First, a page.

STAREAST 2015 Interview with Dorothy Graham on Blunders in Test Automation


In this interview, Dorothy Graham, a software test consultant, discusses her STAREAST presentations. Look for more keynotes, sessions, and interviews at this year’s STARWEST conference in Anaheim.


In this interview, Dorothy Graham digs into her experience at STAREAST, as well as her multiple discussions. These include "Dorothy Graham: On Testing," "Successful Test Automation: A Manager’s View," and her popular keynote "Blunders in Test Automation." 

Jennifer Bonine: We are back with our virtual interviews, and I have the pleasure of having Dorothy Graham with me. Thank you for joining me this morning. It's an honor to have you here.

Dorothy Graham: Thank you very much.

Jennifer Bonine: I wanted to talk with you a little bit about a couple of topics. You had the opportunity—and a lot of people may not know this, but—to attend the very first STAR conference that existed.

Dorothy Graham: Mm-hmm (affirmative), that's right.

Jennifer Bonine: In ‘92. We've come a long way since ‘92, and the conferences, and just how they're held, and who's here, and what's going on. Maybe for folks that haven't had the opportunity, or this is our first time here, or they've never been and they're just watching, maybe give them a little background on what you've seen, as the transformation around these types of conferences for software testing.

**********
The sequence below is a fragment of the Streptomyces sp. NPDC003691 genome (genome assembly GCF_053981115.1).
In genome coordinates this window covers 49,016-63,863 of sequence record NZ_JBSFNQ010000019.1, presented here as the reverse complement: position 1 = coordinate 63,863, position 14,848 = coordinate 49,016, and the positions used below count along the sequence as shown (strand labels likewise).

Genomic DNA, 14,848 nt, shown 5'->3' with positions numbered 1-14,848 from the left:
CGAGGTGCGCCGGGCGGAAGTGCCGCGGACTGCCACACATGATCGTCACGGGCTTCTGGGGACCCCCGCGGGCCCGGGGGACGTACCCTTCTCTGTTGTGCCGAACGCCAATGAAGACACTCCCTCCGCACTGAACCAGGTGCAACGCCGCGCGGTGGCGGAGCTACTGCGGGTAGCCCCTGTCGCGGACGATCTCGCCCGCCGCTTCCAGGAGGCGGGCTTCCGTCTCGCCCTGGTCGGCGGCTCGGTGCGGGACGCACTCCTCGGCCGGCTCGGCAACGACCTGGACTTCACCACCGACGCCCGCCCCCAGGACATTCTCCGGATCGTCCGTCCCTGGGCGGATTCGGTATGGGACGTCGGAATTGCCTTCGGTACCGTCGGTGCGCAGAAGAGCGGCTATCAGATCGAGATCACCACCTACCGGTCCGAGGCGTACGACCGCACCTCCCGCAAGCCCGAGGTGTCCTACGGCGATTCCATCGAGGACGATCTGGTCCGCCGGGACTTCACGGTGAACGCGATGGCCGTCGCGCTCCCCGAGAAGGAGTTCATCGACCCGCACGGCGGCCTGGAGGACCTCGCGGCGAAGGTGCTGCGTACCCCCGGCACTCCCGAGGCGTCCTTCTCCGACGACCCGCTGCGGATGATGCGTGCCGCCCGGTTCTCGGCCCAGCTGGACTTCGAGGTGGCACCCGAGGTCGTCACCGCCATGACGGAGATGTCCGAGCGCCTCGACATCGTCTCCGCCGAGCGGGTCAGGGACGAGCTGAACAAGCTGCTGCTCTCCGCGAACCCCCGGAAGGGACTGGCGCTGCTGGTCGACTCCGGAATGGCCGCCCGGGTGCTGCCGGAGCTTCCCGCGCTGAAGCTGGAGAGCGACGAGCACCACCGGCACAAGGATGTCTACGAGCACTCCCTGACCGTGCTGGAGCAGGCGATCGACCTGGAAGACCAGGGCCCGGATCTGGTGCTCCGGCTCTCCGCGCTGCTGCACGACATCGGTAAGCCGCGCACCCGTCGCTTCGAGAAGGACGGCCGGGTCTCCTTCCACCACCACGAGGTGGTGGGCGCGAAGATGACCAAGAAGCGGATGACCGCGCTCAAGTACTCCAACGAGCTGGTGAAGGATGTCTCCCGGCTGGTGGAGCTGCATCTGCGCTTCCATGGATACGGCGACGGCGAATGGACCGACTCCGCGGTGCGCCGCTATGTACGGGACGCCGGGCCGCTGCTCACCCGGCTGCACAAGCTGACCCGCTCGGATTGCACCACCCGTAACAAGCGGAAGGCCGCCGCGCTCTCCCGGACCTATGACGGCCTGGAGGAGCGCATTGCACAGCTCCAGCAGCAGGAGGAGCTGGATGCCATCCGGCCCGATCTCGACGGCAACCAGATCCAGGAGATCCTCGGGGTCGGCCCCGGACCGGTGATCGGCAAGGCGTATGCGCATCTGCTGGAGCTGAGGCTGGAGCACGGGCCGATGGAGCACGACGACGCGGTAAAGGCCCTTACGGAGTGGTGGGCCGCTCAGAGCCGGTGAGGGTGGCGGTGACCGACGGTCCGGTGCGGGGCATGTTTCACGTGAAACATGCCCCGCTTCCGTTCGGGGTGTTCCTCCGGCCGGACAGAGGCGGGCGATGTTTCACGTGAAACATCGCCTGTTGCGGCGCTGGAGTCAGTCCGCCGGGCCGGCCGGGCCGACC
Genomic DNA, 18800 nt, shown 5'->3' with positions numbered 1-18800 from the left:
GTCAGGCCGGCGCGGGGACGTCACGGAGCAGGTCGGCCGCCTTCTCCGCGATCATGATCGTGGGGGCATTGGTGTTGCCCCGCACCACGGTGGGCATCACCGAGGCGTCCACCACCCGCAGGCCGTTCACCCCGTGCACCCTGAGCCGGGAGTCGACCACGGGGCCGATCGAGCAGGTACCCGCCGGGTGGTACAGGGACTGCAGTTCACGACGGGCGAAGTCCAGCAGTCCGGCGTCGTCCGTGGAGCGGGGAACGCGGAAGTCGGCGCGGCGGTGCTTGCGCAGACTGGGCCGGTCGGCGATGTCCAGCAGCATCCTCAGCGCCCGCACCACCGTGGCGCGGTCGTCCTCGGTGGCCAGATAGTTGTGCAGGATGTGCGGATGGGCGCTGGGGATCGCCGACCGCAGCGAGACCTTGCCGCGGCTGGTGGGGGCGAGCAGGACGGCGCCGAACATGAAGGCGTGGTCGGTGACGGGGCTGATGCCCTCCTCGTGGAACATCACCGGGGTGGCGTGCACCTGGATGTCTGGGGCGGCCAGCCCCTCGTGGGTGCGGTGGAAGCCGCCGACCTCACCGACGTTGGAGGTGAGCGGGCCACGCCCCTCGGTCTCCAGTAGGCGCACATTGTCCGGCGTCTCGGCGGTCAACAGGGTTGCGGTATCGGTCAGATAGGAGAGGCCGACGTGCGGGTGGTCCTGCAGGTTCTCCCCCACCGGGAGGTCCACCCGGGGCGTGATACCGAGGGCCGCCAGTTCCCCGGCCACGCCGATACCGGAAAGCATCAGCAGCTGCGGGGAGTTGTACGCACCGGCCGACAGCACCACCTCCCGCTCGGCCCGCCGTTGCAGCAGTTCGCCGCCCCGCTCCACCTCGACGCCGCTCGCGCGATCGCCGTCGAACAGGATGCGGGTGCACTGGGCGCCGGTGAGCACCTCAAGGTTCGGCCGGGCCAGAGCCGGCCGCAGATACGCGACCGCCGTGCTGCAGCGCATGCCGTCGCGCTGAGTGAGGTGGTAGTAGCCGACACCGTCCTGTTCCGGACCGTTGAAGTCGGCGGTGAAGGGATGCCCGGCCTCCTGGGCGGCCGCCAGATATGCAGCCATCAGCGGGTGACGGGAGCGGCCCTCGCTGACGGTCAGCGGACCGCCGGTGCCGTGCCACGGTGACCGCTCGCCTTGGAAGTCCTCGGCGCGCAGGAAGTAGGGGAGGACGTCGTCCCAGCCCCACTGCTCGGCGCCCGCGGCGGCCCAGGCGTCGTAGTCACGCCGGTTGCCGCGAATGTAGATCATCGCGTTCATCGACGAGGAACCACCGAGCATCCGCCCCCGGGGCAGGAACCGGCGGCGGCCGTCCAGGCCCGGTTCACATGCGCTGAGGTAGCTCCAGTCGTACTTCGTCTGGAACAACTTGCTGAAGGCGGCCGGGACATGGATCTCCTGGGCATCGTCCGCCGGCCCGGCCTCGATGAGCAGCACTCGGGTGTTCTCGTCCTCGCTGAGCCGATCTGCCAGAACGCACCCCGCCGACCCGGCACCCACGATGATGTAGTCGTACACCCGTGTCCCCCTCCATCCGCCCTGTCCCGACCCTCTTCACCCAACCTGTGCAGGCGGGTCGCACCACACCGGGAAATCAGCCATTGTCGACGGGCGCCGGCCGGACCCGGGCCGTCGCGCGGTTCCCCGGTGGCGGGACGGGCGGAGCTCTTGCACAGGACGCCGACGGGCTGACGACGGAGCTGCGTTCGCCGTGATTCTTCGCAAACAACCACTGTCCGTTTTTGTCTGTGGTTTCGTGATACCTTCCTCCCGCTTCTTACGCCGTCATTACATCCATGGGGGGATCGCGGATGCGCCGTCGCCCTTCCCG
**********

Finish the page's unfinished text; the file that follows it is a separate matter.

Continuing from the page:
Dorothy Graham: Certainly, software testing has changed a lot since 1992. I remember when I went to my very first testing conference ever, which was in ‘91, just being amazed that there were other people who liked testing. This is way before the days of the Internet or social media ...

Jennifer Bonine: Right.

Dorothy Graham: ... or even emails, things like that. It was a way to contact other people who were interested in testing, and the communication you had with other people ...

Jennifer Bonine: Right.

Dorothy Graham: ... the learning, was absolutely wonderful. At the time, back in the ‘90s, testing was not really very well regarded. I mean, when I used to tell people I'm specializing in testing: "What on Earth do you want to do that for?"

Jennifer Bonine: Right. Why?

Dorothy Graham: Yeah, exactly. "How crazy are you?"